IT WAS 1906 when the first cartoon was made in anything like the modern method, with film and camera. J. Stuart Blackton, a cartoonist, created his “Humorous Phases of Funny Faces.”
Winsor McCay, a well known editorial cartoonist of his time, next appeared on the cartoon scene. Working alone in his studio in Flushing, he spent a large part of the year 1910 turning out more than 4,000 drawings which eventually were photographed and released by Vitagraph under the title, “Winsor McCay Makes His Cartoons Move.”
In 1911 McCay made a second picture, “How a Mosquito Operates.” He sold this to Carl Laemmle. William Fox bought the third, “Gertie the Dinosaur.”
The picture which first gave cartoons their place in the sun was “The Artist's Dream,” drawn by John R. Bray. It started as a regular motion picture showing an artist at his drawing board. Then, when the artist had fallen asleep, his drawings came to life and there was an animated cartoon.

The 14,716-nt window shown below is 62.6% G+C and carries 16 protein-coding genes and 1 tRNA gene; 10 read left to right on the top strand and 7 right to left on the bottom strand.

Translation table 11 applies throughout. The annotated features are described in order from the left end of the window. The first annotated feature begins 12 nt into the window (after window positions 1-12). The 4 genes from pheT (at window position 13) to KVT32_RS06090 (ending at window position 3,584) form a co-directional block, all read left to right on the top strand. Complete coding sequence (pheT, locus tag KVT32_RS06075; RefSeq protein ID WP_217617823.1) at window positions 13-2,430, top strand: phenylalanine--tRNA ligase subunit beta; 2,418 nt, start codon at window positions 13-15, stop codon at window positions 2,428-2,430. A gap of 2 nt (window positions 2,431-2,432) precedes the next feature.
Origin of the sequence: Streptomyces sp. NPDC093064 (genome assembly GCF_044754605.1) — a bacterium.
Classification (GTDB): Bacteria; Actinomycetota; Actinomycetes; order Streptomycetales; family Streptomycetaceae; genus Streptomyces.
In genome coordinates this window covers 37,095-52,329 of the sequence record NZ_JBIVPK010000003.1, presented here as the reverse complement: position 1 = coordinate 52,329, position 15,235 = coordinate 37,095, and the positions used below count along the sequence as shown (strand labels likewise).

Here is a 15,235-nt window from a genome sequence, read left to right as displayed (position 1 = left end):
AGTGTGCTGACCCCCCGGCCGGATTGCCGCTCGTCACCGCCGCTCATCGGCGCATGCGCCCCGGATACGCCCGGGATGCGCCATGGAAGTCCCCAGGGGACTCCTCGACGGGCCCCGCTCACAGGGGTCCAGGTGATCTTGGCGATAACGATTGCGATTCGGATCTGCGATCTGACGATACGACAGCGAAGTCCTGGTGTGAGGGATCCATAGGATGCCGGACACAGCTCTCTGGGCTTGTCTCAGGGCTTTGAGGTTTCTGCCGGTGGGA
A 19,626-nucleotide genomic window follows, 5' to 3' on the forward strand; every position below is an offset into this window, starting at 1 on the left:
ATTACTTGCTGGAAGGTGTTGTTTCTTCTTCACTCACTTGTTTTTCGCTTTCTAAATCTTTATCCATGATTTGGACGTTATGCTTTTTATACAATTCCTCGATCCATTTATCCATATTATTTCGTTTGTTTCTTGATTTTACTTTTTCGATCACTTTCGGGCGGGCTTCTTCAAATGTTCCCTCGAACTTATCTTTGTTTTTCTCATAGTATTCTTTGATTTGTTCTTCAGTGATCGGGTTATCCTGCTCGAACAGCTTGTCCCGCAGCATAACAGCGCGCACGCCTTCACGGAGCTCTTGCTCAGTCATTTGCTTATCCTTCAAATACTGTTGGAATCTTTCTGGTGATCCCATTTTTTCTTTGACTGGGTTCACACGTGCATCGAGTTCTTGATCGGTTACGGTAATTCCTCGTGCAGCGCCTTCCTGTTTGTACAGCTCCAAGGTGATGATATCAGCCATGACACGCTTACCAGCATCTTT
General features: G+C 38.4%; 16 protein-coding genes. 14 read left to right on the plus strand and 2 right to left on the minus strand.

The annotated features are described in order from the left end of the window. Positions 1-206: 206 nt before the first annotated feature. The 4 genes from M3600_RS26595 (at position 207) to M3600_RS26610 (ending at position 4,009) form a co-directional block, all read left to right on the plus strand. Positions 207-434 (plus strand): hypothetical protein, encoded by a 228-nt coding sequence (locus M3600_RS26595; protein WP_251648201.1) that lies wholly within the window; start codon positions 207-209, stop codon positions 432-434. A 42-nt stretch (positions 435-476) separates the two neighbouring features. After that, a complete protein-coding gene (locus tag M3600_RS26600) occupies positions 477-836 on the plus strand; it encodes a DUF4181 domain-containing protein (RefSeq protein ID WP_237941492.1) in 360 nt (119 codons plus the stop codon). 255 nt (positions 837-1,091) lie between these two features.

Bray created the first great cartoon character and the first extended cartoon series. The character, Colonel Heeza Liar, started in Africa in the first of the series — December, 1913 —, and for five years rambled all over the world and through all manner of titillating circumstances. He disappeared during the World War, but was revived in 1922. No cartoon character had such popularity as the Colonel's until Mickey Mouse appeared in 1928.
But there were many other characters which were successful in this period. Earl Hurd, who perfected the modern technique of making animated cartoons, came out with the Bobby Bump series. Sidney Smith (of the Gumps) did Old Doc Yak for the Selig Polyscope company in Chicago. Paul Terry created Farmer Al Falfa and Leslie Fenton (now an actor and husband of Ann Dvorak) made the Hodge Podge series.